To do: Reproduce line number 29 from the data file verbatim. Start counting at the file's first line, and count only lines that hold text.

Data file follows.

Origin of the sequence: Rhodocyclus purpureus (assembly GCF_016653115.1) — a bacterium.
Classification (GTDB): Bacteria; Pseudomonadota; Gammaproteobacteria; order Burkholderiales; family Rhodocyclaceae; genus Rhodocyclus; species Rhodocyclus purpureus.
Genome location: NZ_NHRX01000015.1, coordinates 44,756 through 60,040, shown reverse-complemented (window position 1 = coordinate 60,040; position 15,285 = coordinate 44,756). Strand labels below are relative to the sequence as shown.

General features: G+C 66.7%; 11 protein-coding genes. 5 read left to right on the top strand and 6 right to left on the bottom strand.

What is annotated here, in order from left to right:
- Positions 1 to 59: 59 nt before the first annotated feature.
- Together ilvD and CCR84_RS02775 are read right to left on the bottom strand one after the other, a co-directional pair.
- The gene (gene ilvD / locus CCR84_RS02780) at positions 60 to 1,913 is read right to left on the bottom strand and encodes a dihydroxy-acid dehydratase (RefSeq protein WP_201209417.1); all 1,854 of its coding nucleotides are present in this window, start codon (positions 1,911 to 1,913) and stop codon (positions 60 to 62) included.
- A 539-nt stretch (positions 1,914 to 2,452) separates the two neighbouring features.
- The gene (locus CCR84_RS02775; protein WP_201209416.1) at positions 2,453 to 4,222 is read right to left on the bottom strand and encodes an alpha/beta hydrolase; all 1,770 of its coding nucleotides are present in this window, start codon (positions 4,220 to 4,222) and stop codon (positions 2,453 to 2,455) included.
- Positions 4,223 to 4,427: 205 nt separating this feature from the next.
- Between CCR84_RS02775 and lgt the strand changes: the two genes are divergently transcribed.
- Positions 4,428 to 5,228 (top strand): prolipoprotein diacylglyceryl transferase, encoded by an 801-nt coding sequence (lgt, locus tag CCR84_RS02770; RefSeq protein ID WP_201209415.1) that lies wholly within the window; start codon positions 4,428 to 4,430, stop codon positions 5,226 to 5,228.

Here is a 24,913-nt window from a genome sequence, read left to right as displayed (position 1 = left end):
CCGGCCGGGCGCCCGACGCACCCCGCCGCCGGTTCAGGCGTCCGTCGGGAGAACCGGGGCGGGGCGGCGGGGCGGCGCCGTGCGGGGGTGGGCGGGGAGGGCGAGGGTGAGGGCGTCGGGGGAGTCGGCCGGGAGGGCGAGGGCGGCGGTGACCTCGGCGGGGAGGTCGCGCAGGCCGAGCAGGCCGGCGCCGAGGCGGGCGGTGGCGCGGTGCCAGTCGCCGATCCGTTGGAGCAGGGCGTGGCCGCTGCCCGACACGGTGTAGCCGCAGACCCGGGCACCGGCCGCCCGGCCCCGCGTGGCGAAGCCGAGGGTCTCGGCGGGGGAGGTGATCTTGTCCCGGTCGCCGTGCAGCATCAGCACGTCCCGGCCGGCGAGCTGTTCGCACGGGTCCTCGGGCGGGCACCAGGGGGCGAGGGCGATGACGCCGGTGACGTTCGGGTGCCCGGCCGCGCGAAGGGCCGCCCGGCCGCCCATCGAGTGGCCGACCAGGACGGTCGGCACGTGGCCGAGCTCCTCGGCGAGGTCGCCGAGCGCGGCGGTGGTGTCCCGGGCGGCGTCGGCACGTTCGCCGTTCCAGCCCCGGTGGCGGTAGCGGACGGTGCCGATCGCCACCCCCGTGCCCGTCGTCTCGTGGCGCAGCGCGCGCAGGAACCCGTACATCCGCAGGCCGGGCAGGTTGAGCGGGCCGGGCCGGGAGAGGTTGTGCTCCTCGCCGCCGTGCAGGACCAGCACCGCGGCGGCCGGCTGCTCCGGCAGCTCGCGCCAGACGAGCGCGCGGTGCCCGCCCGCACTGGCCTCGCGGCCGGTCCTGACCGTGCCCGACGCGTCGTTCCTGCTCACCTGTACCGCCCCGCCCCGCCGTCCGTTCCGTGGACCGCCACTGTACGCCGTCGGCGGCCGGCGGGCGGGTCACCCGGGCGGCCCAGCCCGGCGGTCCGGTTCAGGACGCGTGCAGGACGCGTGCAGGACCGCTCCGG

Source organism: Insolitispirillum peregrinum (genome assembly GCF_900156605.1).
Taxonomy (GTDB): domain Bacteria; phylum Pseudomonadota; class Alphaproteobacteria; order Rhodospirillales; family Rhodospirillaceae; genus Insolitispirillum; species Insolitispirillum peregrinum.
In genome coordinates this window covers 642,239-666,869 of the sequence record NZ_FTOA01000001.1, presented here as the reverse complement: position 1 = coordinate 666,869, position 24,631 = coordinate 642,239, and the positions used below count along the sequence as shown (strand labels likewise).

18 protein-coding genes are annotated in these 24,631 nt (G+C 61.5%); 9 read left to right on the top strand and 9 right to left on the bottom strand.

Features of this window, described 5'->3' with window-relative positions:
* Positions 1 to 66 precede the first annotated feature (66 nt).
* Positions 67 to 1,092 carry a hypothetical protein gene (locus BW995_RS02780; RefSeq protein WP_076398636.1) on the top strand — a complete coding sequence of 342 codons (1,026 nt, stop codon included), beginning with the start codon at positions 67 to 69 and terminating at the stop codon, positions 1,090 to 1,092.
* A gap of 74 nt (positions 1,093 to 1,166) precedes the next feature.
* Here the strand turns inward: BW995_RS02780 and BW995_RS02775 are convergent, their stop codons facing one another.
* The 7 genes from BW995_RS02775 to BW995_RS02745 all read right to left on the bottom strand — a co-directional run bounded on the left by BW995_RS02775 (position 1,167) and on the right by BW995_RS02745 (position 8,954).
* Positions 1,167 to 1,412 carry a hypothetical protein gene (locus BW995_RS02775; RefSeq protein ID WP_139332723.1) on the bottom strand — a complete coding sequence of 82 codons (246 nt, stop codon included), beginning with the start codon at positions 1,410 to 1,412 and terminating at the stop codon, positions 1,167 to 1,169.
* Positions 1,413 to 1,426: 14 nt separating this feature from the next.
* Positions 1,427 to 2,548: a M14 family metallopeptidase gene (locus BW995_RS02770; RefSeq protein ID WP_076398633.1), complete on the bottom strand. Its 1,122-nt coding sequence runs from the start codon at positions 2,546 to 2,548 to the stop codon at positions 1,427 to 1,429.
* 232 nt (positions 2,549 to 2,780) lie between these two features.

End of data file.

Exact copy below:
* 232 nt (positions 2,549 to 2,780) lie between these two features.